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Speed on boulevard alarming

The fatal hit-run accident in Logan Township on April 29 must remain a wake-up call regarding the need for tougher enforcement in the highway corridor consisting of Plank Road, Pleasant Valley Boulevard and Valley View Boulevard.

The speeding problem within the corridor is — and has been — well known.

However, that long-held knowledge has been unsuccessful in producing the kind of beefed-up enforcement steps that might even have prevented what occurred on the night in question.

That night, on Pleasant Valley Boulevard in the area of the Pleasant Valley Shopping Center, the life of a 65-year-old pedestrian was snuffed out by the driver who fled the accident scene.

Procrastination must not be tolerated regarding the decision-making needed to make the busy route markedly safer. Even now a safer route is possible without a burdensome outlay of funds.

Anyone who has spent more than a few minutes observing the route’s traffic flow is well aware of the safety problems dogging the roadway. It is no secret that the corridor’s biggest problem is speeding.

A more visible police presence is the biggest immediate need. Additionally, an appropriate reduction in the corridor’s speed limit would be an additional asset.

Readers of this editorial should not construe such observations as criticisms of police. Law enforcement manpower is not unlimited. The officers whose duty it is to patrol the Plank-Pleasant Valley-Valley View corridor are responsible for much more area than the corridor entails.

However, a godsend for the corridor would be the availability of state police radar or other electronic speed-monitoring devices not stationed at the same locations every time they are present.

Not knowing where such devices might be operating — and when –could be an important factor in keeping drivers honest in terms of the speed limit. That uncertainty also could reduce the amount of dangerous aggressive driving done at speeds well above the posted limit.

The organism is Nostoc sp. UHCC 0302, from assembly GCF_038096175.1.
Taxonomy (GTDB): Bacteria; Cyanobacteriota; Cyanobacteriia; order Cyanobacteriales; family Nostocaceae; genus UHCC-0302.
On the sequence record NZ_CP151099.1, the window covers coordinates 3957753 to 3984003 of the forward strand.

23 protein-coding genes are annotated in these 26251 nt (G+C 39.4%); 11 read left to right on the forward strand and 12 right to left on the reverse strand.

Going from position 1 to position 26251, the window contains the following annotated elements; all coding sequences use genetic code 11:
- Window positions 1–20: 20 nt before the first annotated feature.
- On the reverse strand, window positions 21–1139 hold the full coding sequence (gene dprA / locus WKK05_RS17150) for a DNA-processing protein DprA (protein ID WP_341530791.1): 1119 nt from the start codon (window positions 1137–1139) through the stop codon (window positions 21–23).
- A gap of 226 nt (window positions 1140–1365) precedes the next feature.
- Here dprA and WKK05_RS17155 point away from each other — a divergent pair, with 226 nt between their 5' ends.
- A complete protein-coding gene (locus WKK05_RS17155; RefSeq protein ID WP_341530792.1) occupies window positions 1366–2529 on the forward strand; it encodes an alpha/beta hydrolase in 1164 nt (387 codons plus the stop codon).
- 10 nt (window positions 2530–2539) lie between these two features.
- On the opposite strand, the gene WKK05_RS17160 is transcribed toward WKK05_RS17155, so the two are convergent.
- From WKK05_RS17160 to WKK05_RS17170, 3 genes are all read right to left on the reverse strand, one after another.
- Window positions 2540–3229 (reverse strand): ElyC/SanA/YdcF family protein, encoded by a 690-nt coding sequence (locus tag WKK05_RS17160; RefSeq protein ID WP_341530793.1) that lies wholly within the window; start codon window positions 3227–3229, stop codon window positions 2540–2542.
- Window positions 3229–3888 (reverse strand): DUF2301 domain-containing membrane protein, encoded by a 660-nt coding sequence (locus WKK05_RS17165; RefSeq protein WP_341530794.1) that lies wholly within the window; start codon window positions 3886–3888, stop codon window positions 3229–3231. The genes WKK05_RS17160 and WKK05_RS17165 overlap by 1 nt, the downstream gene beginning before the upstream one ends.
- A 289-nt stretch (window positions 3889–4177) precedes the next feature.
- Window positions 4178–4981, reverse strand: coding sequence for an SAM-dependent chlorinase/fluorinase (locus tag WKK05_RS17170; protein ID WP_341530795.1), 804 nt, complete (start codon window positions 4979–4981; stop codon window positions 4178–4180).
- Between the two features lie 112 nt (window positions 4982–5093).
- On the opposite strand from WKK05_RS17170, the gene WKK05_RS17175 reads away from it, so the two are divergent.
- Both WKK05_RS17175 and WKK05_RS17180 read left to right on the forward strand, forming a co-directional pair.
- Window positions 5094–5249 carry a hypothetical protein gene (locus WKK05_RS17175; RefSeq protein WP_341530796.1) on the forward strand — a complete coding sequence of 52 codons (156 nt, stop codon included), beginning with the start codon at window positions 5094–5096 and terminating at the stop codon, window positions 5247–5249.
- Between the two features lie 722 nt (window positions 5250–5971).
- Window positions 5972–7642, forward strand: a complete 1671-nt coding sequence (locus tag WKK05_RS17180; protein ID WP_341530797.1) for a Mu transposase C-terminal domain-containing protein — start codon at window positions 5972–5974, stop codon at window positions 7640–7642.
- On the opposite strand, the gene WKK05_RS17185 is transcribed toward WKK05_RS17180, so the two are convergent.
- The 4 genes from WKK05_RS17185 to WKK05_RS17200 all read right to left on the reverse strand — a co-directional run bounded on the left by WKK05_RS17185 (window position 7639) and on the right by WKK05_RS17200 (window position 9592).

The corridor need not become a 24-hour speed trap, but less tolerance toward irresponsible driving is necessary.

The sight of more vehicles being stopped and more speeding tickets being written would, in short order, deliver the right message to those who routinely and not-so-routinely travel the corridor.

Lives will be saved, injuries will be reduced and fewer vehicles will be relegated to junk or long stints in some body shop.

Hopefully, the resurfacing project getting underway in the corridor area will “relax” at least temporarily some of the speeding and other dangerous driving habits observed often in that travel zone.

It is true that speeding and other dangerous driving practices could return once an improved road surface is in place, but the project and restrictions tied to it should give police and municipal officials time to devise a better traffic enforcement strategy for the corridor.

A final thought:

All considered, it borders on the incredible that there haven’t been many more fatal accidents in the corridor area that, pre-Interstate 99, was the main north-south route through Altoona.

However, it must be kept in mind that, without the steps necessary, that could quickly change.

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